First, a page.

Microsoft confirms Remote Desktop Connection problem with Windows 11 22H2

Laptop with Windows 11 and Microsoft logos

The known issues with Windows 11 22H2 keep on coming thick and fast. Microsoft may want to move all Windows 10 users onto Windows 11, but the constant stream of problems is enough to put off just about anyone.

Now the company has confirmed yet another issue with the latest update to the operating system. Warning that "Connections may fail when using Remote Desktop Connection Brokers", Microsoft offers a workaround -- but not a fix -- for those affected.

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There is some good news when comparing the issue with the many others than have cropped up: this one is not preventing anyone from upgrading to Windows 11 2022 Update if they want to. Microsoft notes:

After installing Windows 11, version 22H2 (also called Windows 11 2022 Update), the Windows Remote Desktop application might stop responding when connecting via a Remote Desktop gateway or Remote Desktop Connection Broker. An example of this connection scenario is when connecting to a Remote Desktop Services collectionRemoteApp and Desktop Connections are ways in which this connection is accomplished.

Another piece of good news is that home users of Windows are unlikely to experience this issue. Microsoft says this is because the connection process described here is not the default used by the Windows Remote Desktop app.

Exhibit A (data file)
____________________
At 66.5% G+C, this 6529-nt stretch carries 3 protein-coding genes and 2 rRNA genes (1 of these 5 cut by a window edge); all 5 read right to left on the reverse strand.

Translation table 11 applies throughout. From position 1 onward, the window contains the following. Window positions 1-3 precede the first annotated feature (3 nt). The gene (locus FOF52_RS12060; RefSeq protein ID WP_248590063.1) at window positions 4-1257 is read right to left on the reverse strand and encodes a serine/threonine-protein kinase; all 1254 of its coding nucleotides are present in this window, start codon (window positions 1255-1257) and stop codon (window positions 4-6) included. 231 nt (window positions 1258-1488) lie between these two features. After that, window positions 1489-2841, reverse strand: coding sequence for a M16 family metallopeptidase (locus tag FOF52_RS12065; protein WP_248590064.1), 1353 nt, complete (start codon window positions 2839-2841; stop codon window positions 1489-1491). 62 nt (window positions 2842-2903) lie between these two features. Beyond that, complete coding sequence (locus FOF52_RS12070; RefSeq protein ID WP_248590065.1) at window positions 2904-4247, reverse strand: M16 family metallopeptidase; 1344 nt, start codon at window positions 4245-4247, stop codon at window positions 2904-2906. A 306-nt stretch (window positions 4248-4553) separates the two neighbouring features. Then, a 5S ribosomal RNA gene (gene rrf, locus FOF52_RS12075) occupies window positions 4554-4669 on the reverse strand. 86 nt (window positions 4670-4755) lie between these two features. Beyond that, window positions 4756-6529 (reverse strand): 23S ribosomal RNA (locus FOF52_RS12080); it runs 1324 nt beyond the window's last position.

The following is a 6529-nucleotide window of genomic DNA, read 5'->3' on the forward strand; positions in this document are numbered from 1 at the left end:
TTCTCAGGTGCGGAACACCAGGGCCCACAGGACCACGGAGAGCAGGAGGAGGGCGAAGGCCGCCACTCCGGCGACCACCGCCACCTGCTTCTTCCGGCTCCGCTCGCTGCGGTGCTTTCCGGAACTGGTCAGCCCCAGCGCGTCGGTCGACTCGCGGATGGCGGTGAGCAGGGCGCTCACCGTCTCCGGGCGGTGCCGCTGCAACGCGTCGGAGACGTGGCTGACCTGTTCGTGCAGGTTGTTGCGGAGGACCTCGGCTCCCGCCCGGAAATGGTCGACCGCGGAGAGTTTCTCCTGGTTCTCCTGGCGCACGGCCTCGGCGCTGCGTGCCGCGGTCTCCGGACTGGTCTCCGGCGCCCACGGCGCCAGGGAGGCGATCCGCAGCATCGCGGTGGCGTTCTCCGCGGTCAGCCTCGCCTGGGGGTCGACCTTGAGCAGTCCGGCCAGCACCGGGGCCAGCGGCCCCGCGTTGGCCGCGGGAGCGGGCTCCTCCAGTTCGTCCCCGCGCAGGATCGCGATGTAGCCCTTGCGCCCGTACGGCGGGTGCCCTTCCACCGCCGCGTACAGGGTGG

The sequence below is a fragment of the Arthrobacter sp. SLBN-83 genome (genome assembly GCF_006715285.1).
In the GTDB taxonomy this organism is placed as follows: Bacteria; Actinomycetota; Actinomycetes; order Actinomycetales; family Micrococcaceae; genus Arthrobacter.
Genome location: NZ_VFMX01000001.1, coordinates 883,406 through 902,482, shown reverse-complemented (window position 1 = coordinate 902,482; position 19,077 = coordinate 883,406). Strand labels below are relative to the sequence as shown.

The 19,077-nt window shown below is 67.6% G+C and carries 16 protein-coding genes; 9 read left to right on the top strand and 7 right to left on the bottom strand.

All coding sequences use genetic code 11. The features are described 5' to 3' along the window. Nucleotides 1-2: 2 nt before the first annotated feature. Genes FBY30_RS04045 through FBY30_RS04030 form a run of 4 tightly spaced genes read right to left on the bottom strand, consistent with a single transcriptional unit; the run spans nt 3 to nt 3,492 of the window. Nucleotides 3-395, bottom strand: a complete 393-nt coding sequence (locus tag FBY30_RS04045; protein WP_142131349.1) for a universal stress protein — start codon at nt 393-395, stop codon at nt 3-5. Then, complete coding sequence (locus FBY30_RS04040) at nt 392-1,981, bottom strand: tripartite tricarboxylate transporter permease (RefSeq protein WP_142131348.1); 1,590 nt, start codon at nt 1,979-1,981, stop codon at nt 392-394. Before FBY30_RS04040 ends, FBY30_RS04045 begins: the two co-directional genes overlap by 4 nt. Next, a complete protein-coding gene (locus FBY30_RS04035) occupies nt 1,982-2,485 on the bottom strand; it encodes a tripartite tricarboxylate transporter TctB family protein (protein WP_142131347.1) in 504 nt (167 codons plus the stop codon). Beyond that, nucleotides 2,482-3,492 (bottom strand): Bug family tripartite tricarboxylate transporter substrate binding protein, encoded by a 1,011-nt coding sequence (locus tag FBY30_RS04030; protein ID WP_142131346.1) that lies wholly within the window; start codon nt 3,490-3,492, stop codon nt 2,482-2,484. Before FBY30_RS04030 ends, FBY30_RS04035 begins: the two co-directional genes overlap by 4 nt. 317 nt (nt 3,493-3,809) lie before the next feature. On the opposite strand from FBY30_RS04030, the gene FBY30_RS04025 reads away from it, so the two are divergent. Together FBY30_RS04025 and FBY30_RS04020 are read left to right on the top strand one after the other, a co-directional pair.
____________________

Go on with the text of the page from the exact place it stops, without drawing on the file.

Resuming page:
The company goes on to explain:

This issue can be observed when the client is at the "Loading virtual machine" or "Configuring remote connection" steps, and might occur regardless of the OS version installed on the remote computer. In some cases, the error message "Your Remote Desktop Services session has ended" can appear. If the application becomes unresponsive, it might need to be terminated using Windows Task Manager. See the Workaround section for guidance.

Microsoft recommends using Task Manager to terminate Remote Desktop if it becomes unresponsive, but also provides details of a special Group Policy that can be used to resolve the issue:

  • Open the appropriate Group Policy editor.
    • ​For managed devices (common for enterprises and organizations), open the Group Policy Management Console and create or edit a policy that targets your clients
    • ​For unmanaged devices (common for home users), open the Group Policy Editor. This can be accomplished by opening the Start Menu and typing group policy. Select Edit group policy from the results
  • ​Using the right-side panel, browse to Computer Configuration > Administrative Templates > Windows Components > Remote Desktop Services > Remote Desktop Connection Client
  • ​From the left-side panel, double-click the policy setting Turn Off UDP On Client and set it to Enabled
  • ​Select OK and restart your device(s) to apply the policy setting

Microsoft says that it is working on a fix.

Image credit: monticello / depositphotos

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